Intervention specialists work in classrooms and oversee the education, development, and management of persons with learning disabilities, emotional disturbances, cognitive disabilities, autism, hearing, visual, or other sensory impairments, and a variety of other conditions. Specialist roles are usually split between three licensed areas: early childhood (ages three to grade 3,) mild to moderate (kindergarten through grade 12) and moderate to intensive (kindergarten through grade 12.)
Job duties for intervention specialists include developing and adapting lesson plans to meet students' needs and curriculum requirements, as well as maintaining a safe and stable classroom environment conducive to the development of all students. They should also develop and/or follow classroom and facility security procedures, prepare required reports and records for student performance, and interpret and examine medical records. Intervention specialists are also in charge of reporting directly to superiors and security personnel when a threat or unusual behavior has been identified, mediating and coaching students to find alternatives to destructive and negative behavior, and maintaining direct communication with parents, caregivers, the school district, and other faculty regarding the progress of students. Most intervention specialist positions occur during regular school hours during the school year, with a three month paid summer break, depending on district policies. However, preparatory work and grading are required outside of school hours.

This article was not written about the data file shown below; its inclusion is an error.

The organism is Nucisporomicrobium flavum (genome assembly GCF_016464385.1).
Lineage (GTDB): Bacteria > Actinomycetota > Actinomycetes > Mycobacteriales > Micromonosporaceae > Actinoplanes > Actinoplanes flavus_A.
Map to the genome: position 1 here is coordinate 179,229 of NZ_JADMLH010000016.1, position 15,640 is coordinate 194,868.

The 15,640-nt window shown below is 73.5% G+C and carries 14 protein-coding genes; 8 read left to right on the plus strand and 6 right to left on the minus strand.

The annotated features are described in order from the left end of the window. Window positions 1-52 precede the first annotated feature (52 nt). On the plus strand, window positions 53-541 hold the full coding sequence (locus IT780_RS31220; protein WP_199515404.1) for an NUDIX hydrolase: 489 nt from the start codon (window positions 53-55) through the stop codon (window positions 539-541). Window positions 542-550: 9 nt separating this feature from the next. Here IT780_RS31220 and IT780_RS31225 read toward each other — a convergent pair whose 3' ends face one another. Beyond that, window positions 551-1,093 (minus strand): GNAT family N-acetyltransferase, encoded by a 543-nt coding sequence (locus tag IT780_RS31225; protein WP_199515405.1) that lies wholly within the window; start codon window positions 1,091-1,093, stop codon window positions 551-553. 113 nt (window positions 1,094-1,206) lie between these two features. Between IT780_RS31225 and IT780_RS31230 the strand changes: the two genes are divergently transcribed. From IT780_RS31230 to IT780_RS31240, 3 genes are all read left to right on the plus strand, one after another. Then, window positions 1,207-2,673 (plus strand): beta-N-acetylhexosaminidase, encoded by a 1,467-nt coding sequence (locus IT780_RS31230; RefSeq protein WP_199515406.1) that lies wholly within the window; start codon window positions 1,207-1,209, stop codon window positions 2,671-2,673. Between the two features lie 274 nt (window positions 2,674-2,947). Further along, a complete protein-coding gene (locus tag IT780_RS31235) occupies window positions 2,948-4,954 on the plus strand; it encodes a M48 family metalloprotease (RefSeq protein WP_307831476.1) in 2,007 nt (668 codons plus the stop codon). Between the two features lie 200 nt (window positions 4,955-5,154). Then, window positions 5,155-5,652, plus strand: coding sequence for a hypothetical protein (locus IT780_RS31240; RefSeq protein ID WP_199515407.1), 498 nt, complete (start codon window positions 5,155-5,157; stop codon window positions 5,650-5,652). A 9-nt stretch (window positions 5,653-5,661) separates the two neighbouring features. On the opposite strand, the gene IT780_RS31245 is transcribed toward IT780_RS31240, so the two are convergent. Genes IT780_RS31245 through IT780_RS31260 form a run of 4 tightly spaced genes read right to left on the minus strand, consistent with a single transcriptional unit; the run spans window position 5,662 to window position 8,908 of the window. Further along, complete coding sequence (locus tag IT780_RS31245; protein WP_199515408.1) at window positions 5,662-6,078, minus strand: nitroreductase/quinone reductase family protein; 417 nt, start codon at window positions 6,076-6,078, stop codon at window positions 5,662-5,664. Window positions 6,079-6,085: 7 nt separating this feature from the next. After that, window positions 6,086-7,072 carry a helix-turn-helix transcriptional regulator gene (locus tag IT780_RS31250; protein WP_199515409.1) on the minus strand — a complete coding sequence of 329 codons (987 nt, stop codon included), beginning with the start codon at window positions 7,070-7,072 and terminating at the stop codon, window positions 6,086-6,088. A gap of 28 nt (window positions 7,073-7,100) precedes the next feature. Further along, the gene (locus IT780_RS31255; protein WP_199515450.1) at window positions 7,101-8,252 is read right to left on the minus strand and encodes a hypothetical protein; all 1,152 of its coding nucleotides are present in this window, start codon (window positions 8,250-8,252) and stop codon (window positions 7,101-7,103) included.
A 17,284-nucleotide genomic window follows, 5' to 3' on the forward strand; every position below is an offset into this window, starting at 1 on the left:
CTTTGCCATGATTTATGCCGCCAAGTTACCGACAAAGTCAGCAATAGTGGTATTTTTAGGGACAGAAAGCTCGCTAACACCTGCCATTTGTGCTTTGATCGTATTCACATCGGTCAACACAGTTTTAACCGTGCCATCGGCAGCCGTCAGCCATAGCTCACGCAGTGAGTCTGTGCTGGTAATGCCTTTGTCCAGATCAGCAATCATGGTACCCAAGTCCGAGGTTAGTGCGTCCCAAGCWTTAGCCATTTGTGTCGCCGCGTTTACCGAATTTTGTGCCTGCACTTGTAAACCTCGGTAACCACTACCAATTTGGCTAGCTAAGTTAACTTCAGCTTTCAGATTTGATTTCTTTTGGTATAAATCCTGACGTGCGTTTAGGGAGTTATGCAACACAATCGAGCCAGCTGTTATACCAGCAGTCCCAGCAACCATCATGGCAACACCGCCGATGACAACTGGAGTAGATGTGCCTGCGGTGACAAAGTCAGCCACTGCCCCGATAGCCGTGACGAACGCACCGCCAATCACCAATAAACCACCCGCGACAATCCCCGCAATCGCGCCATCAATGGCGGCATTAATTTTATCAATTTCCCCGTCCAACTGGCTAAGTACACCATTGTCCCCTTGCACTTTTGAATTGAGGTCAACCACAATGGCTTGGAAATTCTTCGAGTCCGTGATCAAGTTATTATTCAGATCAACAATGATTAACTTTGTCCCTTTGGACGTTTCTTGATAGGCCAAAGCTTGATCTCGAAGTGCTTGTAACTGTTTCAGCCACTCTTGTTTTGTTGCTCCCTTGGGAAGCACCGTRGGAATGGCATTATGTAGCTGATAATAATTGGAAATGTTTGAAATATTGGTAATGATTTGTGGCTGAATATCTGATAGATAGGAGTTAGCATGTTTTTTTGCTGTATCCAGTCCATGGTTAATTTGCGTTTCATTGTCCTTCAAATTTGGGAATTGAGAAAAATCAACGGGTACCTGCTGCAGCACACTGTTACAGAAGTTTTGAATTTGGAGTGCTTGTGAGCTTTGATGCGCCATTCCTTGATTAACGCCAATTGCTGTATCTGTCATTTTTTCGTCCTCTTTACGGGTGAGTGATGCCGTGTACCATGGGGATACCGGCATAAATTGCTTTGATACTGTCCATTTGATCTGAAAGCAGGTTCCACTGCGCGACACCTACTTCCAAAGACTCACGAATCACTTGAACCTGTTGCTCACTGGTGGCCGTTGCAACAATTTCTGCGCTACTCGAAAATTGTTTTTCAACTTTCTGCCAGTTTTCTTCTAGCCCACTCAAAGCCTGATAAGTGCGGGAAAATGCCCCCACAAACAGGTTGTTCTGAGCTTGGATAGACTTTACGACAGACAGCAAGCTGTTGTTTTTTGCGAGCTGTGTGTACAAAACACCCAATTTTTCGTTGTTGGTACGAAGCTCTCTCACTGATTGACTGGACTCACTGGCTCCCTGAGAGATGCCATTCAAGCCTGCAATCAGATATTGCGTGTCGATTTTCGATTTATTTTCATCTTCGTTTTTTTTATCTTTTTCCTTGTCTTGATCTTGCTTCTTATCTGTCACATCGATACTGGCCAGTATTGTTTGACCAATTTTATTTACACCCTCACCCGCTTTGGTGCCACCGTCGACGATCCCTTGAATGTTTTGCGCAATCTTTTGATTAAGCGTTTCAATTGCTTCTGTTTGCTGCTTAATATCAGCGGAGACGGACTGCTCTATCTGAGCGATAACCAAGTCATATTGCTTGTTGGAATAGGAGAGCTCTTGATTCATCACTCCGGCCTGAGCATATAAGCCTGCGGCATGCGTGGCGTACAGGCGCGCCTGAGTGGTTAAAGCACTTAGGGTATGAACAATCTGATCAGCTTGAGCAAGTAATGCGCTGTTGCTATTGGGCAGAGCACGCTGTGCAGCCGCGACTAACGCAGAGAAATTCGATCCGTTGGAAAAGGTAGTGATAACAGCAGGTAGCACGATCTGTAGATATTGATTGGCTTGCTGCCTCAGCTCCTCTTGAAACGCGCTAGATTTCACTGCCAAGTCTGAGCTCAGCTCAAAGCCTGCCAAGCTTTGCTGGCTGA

Job requirements typically include a bachelor's degree in education, with a master's degree preferred. Intervention specialists must also have the licensing and certificates necessary to work with special needs children in the facility's home state, as well as relevant prior experience.
Intervention Specialist Tasks
Design, implement, and track progress of interventions for academic and behavioral goals.
Develop lesson plans that employ a variety of instructional techniques and media to meet the needs and capabilities of each student.
Create and adapt the curriculum as mandated by the student's IEP, individual student academic level, and graduation requirements.
Establish and maintain a classroom environment that is conducive to learning and child development.
Develop appropriate student IEPs with measurable and obtainable goals based on data provided through the Multi-Factored Evaluation (MFE) and/or Evaluation Team Report (ETR).